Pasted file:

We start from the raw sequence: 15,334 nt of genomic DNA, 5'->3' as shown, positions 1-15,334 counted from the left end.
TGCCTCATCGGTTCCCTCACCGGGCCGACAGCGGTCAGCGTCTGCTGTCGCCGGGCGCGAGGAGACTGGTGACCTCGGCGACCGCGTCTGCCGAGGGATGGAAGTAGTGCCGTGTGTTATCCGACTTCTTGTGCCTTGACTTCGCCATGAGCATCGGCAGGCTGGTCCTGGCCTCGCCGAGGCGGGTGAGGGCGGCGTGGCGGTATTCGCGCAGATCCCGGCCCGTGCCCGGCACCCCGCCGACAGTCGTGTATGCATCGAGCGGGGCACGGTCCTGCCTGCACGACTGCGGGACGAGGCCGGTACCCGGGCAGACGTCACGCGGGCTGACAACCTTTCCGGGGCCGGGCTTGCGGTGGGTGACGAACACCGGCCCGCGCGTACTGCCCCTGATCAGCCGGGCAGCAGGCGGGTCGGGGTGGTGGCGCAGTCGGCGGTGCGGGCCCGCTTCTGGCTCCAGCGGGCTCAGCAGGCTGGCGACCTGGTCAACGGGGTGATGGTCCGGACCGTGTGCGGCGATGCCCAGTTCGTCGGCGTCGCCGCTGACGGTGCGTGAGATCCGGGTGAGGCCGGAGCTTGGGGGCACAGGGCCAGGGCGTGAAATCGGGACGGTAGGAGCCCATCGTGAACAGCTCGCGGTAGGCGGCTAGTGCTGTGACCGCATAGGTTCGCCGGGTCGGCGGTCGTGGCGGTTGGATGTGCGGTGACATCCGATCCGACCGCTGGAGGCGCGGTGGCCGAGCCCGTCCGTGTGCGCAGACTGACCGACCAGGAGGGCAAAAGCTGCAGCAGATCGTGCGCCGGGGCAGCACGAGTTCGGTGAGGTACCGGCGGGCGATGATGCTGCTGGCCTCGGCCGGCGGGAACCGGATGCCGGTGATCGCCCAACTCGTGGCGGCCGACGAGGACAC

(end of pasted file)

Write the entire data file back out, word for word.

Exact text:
We start from the raw sequence: 15,334 nt of genomic DNA, 5'->3' as shown, positions 1-15,334 counted from the left end.
TGCCTCATCGGTTCCCTCACCGGGCCGACAGCGGTCAGCGTCTGCTGTCGCCGGGCGCGAGGAGACTGGTGACCTCGGCGACCGCGTCTGCCGAGGGATGGAAGTAGTGCCGTGTGTTATCCGACTTCTTGTGCCTTGACTTCGCCATGAGCATCGGCAGGCTGGTCCTGGCCTCGCCGAGGCGGGTGAGGGCGGCGTGGCGGTATTCGCGCAGATCCCGGCCCGTGCCCGGCACCCCGCCGACAGTCGTGTATGCATCGAGCGGGGCACGGTCCTGCCTGCACGACTGCGGGACGAGGCCGGTACCCGGGCAGACGTCACGCGGGCTGACAACCTTTCCGGGGCCGGGCTTGCGGTGGGTGACGAACACCGGCCCGCGCGTACTGCCCCTGATCAGCCGGGCAGCAGGCGGGTCGGGGTGGTGGCGCAGTCGGCGGTGCGGGCCCGCTTCTGGCTCCAGCGGGCTCAGCAGGCTGGCGACCTGGTCAACGGGGTGATGGTCCGGACCGTGTGCGGCGATGCCCAGTTCGTCGGCGTCGCCGCTGACGGTGCGTGAGATCCGGGTGAGGCCGGAGCTTGGGGGCACAGGGCCAGGGCGTGAAATCGGGACGGTAGGAGCCCATCGTGAACAGCTCGCGGTAGGCGGCTAGTGCTGTGACCGCATAGGTTCGCCGGGTCGGCGGTCGTGGCGGTTGGATGTGCGGTGACATCCGATCCGACCGCTGGAGGCGCGGTGGCCGAGCCCGTCCGTGTGCGCAGACTGACCGACCAGGAGGGCAAAAGCTGCAGCAGATCGTGCGCCGGGGCAGCACGAGTTCGGTGAGGTACCGGCGGGCGATGATGCTGCTGGCCTCGGCCGGCGGGAACCGGATGCCGGTGATCGCCCAACTCGTGGCGGCCGACGAGGACAC